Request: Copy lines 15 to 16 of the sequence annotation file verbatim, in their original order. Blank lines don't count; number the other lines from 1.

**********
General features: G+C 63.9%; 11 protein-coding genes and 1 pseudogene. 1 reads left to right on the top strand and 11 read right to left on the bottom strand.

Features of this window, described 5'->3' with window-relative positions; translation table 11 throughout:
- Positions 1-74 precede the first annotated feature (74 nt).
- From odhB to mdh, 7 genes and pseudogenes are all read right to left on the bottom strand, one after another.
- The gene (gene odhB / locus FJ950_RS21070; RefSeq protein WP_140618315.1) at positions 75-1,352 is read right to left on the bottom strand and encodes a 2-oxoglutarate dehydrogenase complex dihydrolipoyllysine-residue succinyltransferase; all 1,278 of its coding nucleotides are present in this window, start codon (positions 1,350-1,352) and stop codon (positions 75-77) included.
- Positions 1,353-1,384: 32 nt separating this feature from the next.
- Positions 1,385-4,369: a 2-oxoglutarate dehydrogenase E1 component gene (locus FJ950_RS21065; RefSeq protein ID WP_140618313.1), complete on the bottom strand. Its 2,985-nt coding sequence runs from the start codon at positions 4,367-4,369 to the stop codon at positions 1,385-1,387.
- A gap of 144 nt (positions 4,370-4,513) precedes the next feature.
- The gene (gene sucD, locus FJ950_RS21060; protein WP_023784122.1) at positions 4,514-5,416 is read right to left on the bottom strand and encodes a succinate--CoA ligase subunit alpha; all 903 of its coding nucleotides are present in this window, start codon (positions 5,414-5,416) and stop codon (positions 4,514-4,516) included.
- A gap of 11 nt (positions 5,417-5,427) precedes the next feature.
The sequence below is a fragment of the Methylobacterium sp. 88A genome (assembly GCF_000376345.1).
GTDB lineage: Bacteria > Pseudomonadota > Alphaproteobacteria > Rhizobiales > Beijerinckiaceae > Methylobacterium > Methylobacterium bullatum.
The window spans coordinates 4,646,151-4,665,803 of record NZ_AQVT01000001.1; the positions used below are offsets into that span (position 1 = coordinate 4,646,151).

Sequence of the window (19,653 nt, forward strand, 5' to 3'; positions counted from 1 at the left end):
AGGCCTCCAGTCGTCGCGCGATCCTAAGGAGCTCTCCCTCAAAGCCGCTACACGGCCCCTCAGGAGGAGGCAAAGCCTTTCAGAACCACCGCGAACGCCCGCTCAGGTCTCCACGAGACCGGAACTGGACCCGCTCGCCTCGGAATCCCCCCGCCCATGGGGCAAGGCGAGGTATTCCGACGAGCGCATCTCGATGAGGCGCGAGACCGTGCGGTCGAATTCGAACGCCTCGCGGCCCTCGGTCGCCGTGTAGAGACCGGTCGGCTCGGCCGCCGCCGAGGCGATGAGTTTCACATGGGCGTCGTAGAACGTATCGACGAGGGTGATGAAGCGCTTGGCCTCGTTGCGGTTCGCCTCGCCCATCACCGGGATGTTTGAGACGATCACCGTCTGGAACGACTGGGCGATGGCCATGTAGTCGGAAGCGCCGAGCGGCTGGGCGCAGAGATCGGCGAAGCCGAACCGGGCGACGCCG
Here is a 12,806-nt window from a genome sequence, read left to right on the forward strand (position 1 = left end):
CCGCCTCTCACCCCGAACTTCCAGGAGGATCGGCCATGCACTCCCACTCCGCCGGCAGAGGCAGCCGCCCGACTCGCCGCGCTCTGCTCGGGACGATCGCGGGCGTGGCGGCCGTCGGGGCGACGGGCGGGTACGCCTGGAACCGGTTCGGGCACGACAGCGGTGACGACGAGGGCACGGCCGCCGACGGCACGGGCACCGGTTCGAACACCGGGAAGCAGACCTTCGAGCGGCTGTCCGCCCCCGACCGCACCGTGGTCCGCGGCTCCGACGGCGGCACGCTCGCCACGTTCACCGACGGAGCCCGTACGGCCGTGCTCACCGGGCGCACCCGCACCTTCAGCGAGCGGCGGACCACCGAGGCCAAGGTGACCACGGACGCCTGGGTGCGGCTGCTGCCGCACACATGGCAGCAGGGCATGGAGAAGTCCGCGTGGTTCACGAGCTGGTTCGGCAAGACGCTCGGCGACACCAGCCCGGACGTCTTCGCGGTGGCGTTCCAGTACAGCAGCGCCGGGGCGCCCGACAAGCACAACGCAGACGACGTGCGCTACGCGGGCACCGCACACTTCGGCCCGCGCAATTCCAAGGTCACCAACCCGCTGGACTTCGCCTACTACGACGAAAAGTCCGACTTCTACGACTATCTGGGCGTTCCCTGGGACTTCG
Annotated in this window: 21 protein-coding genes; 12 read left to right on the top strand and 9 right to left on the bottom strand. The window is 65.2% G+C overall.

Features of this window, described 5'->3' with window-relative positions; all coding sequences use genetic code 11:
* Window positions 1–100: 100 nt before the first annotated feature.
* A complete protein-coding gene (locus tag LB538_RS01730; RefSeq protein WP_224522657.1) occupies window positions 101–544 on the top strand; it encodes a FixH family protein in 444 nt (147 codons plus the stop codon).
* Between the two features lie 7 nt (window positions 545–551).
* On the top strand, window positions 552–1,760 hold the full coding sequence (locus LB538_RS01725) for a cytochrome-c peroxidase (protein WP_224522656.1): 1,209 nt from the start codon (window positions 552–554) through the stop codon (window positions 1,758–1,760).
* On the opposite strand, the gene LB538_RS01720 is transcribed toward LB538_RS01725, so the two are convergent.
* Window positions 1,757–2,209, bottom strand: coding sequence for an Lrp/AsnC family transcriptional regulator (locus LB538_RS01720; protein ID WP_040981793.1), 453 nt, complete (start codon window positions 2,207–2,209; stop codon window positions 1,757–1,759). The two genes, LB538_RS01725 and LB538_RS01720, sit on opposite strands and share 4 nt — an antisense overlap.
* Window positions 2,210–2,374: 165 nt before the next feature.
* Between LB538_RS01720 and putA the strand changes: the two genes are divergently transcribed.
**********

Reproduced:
AGGCCTCCAGTCGTCGCGCGATCCTAAGGAGCTCTCCCTCAAAGCCGCTACACGGCCCCTCAGGAGGAGGCAAAGCCTTTCAGAACCACCGCGAACGCCCGCTCAGGTCTCCACGAGACCGGAACTGGACCCGCTCGCCTCGGAATCCCCCCGCCCATGGGGCAAGGCGAGGTATTCCGACGAGCGCATCTCGATGAGGCGCGAGACCGTGCGGTCGAATTCGAACGCCTCGCGGCCCTCGGTCGCCGTGTAGAGACCGGTCGGCTCGGCCGCCGCCGAGGCGATGAGTTTCACATGGGCGTCGTAGAACGTATCGACGAGGGTGATGAAGCGCTTGGCCTCGTTGCGGTTCGCCTCGCCCATCACCGGGATGTTTGAGACGATCACCGTCTGGAACGACTGGGCGATGGCCATGTAGTCGGAAGCGCCGAGCGGCTGGGCGCAGAGATCGGCGAAGCCGAACCGGGCGACGCCG
Here is a 12,806-nt window from a genome sequence, read left to right on the forward strand (position 1 = left end):